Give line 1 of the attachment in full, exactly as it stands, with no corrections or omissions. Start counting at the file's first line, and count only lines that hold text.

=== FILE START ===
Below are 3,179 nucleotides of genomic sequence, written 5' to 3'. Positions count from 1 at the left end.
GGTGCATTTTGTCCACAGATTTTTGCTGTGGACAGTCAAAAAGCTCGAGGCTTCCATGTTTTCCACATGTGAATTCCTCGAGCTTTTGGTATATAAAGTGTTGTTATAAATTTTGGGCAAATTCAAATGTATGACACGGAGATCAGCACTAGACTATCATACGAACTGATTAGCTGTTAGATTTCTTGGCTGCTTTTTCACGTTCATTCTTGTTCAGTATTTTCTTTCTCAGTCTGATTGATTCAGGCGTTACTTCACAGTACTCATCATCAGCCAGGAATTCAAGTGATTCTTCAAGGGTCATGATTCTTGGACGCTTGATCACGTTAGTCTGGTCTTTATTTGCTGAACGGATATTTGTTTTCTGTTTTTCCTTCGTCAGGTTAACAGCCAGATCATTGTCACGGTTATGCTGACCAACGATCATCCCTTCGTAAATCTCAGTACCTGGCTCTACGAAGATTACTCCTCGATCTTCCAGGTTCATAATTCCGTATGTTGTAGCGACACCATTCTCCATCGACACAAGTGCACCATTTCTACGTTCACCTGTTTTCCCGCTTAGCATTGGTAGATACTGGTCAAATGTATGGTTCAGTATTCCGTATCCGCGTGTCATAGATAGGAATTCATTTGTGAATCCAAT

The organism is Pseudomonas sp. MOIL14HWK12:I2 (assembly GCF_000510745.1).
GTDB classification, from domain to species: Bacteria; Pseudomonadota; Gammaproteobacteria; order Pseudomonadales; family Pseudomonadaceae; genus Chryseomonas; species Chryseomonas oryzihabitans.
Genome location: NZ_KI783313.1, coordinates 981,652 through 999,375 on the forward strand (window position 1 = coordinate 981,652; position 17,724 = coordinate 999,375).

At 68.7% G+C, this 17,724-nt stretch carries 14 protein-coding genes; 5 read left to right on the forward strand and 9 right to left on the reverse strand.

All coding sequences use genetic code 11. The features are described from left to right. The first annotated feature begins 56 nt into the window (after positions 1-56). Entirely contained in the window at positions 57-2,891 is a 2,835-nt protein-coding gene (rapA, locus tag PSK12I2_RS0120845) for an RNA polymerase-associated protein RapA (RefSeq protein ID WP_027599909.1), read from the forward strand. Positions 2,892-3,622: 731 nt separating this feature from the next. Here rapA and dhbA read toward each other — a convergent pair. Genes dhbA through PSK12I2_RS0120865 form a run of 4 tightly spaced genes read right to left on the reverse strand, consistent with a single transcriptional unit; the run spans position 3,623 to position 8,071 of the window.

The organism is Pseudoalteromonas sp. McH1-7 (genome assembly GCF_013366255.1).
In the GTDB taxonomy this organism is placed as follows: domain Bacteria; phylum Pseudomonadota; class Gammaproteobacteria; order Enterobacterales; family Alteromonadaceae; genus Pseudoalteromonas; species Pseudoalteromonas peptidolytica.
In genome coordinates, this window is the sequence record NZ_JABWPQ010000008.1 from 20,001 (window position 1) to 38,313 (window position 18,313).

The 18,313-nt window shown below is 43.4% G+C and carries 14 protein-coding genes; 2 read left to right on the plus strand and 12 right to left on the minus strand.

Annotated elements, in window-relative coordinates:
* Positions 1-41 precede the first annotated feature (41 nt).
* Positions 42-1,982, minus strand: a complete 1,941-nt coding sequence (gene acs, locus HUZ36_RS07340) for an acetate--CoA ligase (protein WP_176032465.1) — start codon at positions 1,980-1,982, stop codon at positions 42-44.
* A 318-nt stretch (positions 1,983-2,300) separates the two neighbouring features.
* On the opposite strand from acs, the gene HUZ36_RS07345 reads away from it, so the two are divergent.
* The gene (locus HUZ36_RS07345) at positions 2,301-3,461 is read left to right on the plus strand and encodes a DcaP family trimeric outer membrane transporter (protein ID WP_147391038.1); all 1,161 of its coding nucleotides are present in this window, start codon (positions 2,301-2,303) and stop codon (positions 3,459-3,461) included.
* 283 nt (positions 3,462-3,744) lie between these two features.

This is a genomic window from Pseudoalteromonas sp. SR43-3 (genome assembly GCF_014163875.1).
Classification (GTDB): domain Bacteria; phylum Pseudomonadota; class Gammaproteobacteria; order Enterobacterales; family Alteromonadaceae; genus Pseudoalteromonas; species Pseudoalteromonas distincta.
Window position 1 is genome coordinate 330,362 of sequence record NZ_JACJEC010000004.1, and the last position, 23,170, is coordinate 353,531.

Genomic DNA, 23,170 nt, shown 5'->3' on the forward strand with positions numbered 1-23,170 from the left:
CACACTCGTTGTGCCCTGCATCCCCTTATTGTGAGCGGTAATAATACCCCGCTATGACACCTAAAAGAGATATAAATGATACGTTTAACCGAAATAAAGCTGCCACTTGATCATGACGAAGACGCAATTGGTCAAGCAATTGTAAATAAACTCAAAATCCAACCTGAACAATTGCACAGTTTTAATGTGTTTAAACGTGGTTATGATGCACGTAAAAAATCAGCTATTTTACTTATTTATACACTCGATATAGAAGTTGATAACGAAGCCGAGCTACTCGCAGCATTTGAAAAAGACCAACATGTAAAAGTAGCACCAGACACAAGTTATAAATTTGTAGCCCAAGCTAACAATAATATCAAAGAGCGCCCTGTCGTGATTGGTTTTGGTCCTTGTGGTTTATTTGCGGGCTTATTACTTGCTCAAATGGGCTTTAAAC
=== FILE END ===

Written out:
Below are 3,179 nucleotides of genomic sequence, written 5' to 3'. Positions count from 1 at the left end.